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TESTING METHODOLOGY

The methodology of the P3 connect Mobile Benchmark is the result of P3’s many years of experience. It was carefully designed to evaluate and objectively compare the performance and service quality of Australia’s mobile networks from the users’ perspective.

The P3 connect Mobile Benchmark in Australia took place from October 11th to October 24th, 2017. All samples were collected between 8 am and 10 pm. The network tests covered nine larger cities with more than 100 000 inhabitants each. Additionally, our test routes led through 19 smaller towns as well as the connecting roads between them. This combination of test areas had been carefully selected to provide a significant series of test results covering the Australian population. The areas chosen for the 2017 test account for approximately 13.7 million people, or 61 per cent of the total Australian population.

P3 conducted the tests with four drive-test cars, equipped with arrays of Samsung Galaxy S7 Cat 9 smartphones for the simultaneous measurement of cellular voice and cellular data services. Additionally, two teams conducted walktests in four large Australian cities.

Voice testing

Two smartphones per operator in each car were used for the voice tests, resulting in a total of six voice test devices per car or 24 devices in total. The walktest teams also carried two smartphones per operator in their backpacks. All phones were constantly setting up test calls between each other – from car to car and from each walking staff member to a stationary counterpart. The audio quality of the transmitted speech samples was evaluated using the HD-voice capable and ITU standardized so-called POLQA wideband algorithm. All Australian operators offer 4G capable subscriptions. To take the high share of LTE offerings into account, speech samples were acquired partly in 4G preferred to 3G preferred mode and partly in 4G preferred to 4G preferred mode. As a consequence, in 4G networks with VoLTE support, the phones would prefer this voice mode. If 4G (or VoLTE respectively) was not available, they would need to to switch (“fall back”) to 2G or 3G for the voice calls (so called “circuit-switched fall back“ or CSFB).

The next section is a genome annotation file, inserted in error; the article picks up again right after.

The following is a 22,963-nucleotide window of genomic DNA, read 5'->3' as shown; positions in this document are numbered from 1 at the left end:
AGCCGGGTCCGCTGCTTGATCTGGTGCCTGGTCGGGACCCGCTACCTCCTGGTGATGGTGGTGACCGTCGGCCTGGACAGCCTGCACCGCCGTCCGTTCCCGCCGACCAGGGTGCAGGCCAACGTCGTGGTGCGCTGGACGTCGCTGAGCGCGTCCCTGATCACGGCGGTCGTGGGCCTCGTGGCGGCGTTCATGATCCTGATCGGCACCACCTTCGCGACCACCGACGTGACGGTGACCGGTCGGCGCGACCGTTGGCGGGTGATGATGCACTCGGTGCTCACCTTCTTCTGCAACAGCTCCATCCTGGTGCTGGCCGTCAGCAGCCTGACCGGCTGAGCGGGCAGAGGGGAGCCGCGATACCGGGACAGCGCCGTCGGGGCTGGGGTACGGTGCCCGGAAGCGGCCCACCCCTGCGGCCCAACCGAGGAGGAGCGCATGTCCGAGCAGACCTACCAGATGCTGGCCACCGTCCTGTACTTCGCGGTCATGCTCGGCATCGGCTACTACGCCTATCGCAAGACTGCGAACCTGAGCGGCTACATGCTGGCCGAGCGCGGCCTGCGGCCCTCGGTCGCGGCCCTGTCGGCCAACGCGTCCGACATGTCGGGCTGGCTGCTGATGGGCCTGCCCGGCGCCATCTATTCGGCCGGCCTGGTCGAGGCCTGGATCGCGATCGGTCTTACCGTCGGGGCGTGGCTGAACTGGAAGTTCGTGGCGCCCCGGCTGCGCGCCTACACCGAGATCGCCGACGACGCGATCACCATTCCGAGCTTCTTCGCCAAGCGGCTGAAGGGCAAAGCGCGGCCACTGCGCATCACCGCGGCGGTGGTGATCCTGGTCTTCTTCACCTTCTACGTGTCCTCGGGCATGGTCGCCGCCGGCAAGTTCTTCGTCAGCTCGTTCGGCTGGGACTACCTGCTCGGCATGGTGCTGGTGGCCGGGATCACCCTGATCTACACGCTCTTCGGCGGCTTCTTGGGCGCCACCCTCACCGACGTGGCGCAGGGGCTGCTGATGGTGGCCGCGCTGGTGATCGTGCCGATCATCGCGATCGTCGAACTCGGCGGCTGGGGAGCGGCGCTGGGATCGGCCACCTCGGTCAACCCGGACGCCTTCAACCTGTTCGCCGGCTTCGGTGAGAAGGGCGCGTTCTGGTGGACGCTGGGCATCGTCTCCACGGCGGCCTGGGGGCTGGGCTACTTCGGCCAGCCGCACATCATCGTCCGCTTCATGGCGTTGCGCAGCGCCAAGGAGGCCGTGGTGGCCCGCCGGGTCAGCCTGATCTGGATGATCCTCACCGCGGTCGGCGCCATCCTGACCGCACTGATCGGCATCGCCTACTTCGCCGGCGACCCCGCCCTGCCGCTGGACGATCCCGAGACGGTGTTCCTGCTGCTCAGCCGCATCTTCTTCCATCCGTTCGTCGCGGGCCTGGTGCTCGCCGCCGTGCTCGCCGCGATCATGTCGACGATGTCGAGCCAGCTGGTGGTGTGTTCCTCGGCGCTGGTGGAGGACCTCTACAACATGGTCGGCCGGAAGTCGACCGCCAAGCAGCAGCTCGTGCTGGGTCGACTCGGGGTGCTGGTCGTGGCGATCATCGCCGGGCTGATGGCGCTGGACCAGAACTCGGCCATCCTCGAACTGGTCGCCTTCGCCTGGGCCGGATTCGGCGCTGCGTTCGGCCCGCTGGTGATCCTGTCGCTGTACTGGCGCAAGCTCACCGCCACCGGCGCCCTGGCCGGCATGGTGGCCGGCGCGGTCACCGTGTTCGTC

In order to account for typical smartphone use scenarios during the voice tests, background data traffic was generated in a controlled way through random injection of small amounts of HTTP traffic. The voice test scores account for 40 per cent of the total benchmark results.

Data testing

Data performance was measured using one additional Samsung Galaxy S7 per operator in each car – resulting in three more smartphones per car or a total of 12 devices in total for the data drivetest. For the data walktests, each of the two teams carried one Galaxy S7 per operator. So, in total, the drivetest cars carried 12 devices for the data tests and the walktest teams carried six devices for the data tests. For all of them, the radio access technology was set to LTE preferred mode.

The web tests accessed the ten most popular web pages in Australia according to the widely recognized Alexa ranking. In addition, the static “Kepler” test web page as specified by ETSI (European Telecommunications Standards Institute) was used. In order to test the data service performance, files of 3MB and 1MB for download and upload respectively were transferred from or to a test server located on the Internet. Furthermore, the peak data performance was tested in uplink and downlink directions by assessing the amount of data that was transferred within a seven seconds time period.